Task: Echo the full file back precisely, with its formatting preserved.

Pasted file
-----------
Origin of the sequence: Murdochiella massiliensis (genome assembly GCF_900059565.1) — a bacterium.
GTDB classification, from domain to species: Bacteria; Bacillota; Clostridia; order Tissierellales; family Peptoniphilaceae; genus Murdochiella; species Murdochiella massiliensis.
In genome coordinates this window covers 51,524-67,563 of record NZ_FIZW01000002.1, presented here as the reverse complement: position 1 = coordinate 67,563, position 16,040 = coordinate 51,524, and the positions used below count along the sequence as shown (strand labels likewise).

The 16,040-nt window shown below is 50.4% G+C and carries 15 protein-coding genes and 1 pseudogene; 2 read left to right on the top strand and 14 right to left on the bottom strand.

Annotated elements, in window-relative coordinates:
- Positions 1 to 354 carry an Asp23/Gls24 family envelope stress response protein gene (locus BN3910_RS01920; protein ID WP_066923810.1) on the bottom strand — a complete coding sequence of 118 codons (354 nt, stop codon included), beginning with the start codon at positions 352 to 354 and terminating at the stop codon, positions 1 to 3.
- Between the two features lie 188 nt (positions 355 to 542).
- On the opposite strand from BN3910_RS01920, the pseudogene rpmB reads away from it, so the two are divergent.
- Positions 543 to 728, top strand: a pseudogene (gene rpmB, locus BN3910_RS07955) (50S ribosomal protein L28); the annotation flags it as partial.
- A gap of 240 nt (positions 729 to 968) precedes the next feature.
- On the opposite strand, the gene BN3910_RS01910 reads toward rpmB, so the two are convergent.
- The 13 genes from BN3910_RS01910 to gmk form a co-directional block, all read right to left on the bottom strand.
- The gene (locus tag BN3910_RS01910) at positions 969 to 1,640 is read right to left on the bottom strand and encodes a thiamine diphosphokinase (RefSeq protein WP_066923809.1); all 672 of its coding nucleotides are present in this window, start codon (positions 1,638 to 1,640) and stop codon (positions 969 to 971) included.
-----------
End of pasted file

Origin of the sequence: Murdochiella massiliensis (genome assembly GCF_900059565.1) — a bacterium.
GTDB classification, from domain to species: Bacteria; Bacillota; Clostridia; order Tissierellales; family Peptoniphilaceae; genus Murdochiella; species Murdochiella massiliensis.
In genome coordinates this window covers 51,524-67,563 of record NZ_FIZW01000002.1, presented here as the reverse complement: position 1 = coordinate 67,563, position 16,040 = coordinate 51,524, and the positions used below count along the sequence as shown (strand labels likewise).

The 16,040-nt window shown below is 50.4% G+C and carries 15 protein-coding genes and 1 pseudogene; 2 read left to right on the top strand and 14 right to left on the bottom strand.

Annotated elements, in window-relative coordinates:
- Positions 1 to 354 carry an Asp23/Gls24 family envelope stress response protein gene (locus BN3910_RS01920; protein ID WP_066923810.1) on the bottom strand — a complete coding sequence of 118 codons (354 nt, stop codon included), beginning with the start codon at positions 352 to 354 and terminating at the stop codon, positions 1 to 3.
- Between the two features lie 188 nt (positions 355 to 542).
- On the opposite strand from BN3910_RS01920, the pseudogene rpmB reads away from it, so the two are divergent.
- Positions 543 to 728, top strand: a pseudogene (gene rpmB, locus BN3910_RS07955) (50S ribosomal protein L28); the annotation flags it as partial.
- A gap of 240 nt (positions 729 to 968) precedes the next feature.
- On the opposite strand, the gene BN3910_RS01910 reads toward rpmB, so the two are convergent.
- The 13 genes from BN3910_RS01910 to gmk form a co-directional block, all read right to left on the bottom strand.
- The gene (locus tag BN3910_RS01910) at positions 969 to 1,640 is read right to left on the bottom strand and encodes a thiamine diphosphokinase (RefSeq protein WP_066923809.1); all 672 of its coding nucleotides are present in this window, start codon (positions 1,638 to 1,640) and stop codon (positions 969 to 971) included.